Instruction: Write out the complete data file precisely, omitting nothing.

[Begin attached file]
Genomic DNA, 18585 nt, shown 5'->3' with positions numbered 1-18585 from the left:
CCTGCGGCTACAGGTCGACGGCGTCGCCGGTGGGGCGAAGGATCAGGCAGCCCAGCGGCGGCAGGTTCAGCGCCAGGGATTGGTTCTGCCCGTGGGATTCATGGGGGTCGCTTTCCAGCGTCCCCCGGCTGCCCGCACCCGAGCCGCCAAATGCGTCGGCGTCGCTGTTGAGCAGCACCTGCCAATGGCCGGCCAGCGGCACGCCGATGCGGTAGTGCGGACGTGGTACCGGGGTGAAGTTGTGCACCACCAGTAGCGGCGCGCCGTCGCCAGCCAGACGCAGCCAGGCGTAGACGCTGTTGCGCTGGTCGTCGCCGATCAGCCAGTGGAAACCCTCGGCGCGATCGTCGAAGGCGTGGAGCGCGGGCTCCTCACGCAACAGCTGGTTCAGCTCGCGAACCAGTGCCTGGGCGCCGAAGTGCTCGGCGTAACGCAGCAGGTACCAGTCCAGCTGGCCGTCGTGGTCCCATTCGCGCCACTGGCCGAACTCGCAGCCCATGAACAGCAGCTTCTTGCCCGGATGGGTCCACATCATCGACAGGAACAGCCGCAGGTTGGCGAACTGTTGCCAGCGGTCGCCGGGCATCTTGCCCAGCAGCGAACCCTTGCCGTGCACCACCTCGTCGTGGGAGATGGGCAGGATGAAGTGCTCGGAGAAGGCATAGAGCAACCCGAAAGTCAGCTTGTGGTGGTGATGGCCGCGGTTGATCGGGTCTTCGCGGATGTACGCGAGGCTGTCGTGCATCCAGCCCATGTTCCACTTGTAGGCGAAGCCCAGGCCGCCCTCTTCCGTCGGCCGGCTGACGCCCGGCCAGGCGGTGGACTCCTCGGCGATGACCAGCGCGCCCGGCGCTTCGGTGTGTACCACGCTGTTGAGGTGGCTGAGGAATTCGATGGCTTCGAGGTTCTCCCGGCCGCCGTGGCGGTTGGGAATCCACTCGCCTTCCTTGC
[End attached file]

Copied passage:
Genomic DNA, 18585 nt, shown 5'->3' with positions numbered 1-18585 from the left:
CCTGCGGCTACAGGTCGACGGCGTCGCCGGTGGGGCGAAGGATCAGGCAGCCCAGCGGCGGCAGGTTCAGCGCCAGGGATTGGTTCTGCCCGTGGGATTCATGGGGGTCGCTTTCCAGCGTCCCCCGGCTGCCCGCACCCGAGCCGCCAAATGCGTCGGCGTCGCTGTTGAGCAGCACCTGCCAATGGCCGGCCAGCGGCACGCCGATGCGGTAGTGCGGACGTGGTACCGGGGTGAAGTTGTGCACCACCAGTAGCGGCGCGCCGTCGCCAGCCAGACGCAGCCAGGCGTAGACGCTGTTGCGCTGGTCGTCGCCGATCAGCCAGTGGAAACCCTCGGCGCGATCGTCGAAGGCGTGGAGCGCGGGCTCCTCACGCAACAGCTGGTTCAGCTCGCGAACCAGTGCCTGGGCGCCGAAGTGCTCGGCGTAACGCAGCAGGTACCAGTCCAGCTGGCCGTCGTGGTCCCATTCGCGCCACTGGCCGAACTCGCAGCCCATGAACAGCAGCTTCTTGCCCGGATGGGTCCACATCATCGACAGGAACAGCCGCAGGTTGGCGAACTGTTGCCAGCGGTCGCCGGGCATCTTGCCCAGCAGCGAACCCTTGCCGTGCACCACCTCGTCGTGGGAGATGGGCAGGATGAAGTGCTCGGAGAAGGCATAGAGCAACCCGAAAGTCAGCTTGTGGTGGTGATGGCCGCGGTTGATCGGGTCTTCGCGGATGTACGCGAGGCTGTCGTGCATCCAGCCCATGTTCCACTTGTAGGCGAAGCCCAGGCCGCCCTCTTCCGTCGGCCGGCTGACGCCCGGCCAGGCGGTGGACTCCTCGGCGATGACCAGCGCGCCCGGCGCTTCGGTGTGTACCACGCTGTTGAGGTGGCTGAGGAATTCGATGGCTTCGAGGTTCTCCCGGCCGCCGTGGCGGTTGGGAATCCACTCGCCTTCCTTGC